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Justine is the founding director of Sporting Heritage, the leading organisation for sporting collections and their application in the UK. Fiercely supportive of diversifying cultural access, representation, and the workforce, before creating Sporting Heritage, Justine led engagement activities at the National Museums, Liverpool, the National Media Museum, the BBC, and as a freelance consultant working with organisations such as the National Paralympic Heritage Trust and the National Football Museum. Justine also leads a community concert band and kayaks in her spare time.
What If We Looked at Neurodiversity and Museums Differently?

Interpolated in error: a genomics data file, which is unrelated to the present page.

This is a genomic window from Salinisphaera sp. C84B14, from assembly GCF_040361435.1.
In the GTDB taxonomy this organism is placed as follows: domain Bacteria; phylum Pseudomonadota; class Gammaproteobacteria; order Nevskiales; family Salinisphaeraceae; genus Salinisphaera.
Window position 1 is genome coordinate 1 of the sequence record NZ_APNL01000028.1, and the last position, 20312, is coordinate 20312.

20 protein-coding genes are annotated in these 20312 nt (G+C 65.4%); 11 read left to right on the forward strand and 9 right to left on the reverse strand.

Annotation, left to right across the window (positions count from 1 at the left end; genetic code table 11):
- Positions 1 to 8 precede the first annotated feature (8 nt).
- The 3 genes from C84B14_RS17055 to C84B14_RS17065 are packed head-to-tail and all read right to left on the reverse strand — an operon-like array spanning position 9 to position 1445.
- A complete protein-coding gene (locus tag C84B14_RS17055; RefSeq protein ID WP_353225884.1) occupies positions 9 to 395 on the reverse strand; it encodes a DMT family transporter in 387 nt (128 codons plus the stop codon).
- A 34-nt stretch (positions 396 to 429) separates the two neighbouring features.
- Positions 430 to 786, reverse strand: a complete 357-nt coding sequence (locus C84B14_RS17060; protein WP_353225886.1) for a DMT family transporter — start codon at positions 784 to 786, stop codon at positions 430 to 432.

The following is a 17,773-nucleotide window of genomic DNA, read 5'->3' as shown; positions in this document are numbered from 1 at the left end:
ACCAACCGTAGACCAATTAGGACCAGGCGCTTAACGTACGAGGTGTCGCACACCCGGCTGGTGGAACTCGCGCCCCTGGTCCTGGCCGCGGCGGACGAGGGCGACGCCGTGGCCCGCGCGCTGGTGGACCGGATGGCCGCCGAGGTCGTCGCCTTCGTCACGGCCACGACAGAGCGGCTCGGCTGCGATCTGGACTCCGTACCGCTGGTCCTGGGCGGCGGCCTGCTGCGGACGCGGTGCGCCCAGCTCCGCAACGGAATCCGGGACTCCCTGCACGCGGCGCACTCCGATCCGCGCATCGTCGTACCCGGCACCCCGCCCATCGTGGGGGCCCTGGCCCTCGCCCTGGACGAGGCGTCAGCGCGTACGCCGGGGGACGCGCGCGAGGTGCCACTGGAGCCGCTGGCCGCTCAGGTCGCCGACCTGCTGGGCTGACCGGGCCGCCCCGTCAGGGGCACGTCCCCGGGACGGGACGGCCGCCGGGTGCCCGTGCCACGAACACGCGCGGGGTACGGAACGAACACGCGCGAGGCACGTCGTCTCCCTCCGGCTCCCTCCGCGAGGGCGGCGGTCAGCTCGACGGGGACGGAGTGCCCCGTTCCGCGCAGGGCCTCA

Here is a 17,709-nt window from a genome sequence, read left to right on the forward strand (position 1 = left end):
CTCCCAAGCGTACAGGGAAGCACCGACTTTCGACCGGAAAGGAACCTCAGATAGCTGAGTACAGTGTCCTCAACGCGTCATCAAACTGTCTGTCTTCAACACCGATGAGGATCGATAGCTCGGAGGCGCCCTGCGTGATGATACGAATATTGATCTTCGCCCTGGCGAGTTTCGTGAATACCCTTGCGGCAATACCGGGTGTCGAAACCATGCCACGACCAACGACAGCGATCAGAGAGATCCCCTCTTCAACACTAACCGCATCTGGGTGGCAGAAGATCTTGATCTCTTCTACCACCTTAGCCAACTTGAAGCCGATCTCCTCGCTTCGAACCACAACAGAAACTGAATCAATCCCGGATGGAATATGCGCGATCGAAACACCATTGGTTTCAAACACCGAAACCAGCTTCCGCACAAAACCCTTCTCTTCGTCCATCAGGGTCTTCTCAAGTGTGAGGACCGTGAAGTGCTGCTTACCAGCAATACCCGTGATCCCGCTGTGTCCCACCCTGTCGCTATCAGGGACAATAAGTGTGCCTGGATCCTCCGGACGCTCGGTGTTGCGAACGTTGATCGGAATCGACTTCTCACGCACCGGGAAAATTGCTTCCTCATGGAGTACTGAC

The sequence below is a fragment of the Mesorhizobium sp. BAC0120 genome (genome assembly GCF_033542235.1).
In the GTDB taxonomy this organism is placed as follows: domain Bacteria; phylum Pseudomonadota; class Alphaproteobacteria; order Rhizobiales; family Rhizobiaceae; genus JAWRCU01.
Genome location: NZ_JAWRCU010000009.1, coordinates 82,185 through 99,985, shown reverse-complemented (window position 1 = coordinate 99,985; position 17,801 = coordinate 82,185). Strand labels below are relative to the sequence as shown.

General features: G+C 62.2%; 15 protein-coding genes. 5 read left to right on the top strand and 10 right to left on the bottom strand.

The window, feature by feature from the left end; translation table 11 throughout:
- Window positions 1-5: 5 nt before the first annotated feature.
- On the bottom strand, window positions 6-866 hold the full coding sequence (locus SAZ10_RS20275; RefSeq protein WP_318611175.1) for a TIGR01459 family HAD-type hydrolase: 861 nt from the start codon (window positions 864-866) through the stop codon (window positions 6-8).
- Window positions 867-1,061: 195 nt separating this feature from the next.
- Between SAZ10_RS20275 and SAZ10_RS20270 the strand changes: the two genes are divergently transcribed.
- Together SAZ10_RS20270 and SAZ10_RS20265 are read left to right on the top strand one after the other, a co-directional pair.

At the moment, the cultural sector, and specifically museums, struggles to understand what neurodiversity is and what it means. There are attempts to develop specific programming for autistic audiences, but these are generally exclusive rather than inclusive (such as quiet hours) and are formulated through providing for the parents of autistic children, rather than through consultation with autistic adults – those with lived experience – and providing an inclusive approach to not only accessibility to museums, but to creating more relevant and representative collecting and display policies, and providing clear routes into and through the workforce. I want to speak about our project, currently underway, which is addressing all of these issues, and led by #ActuallyAutistic people at its heart.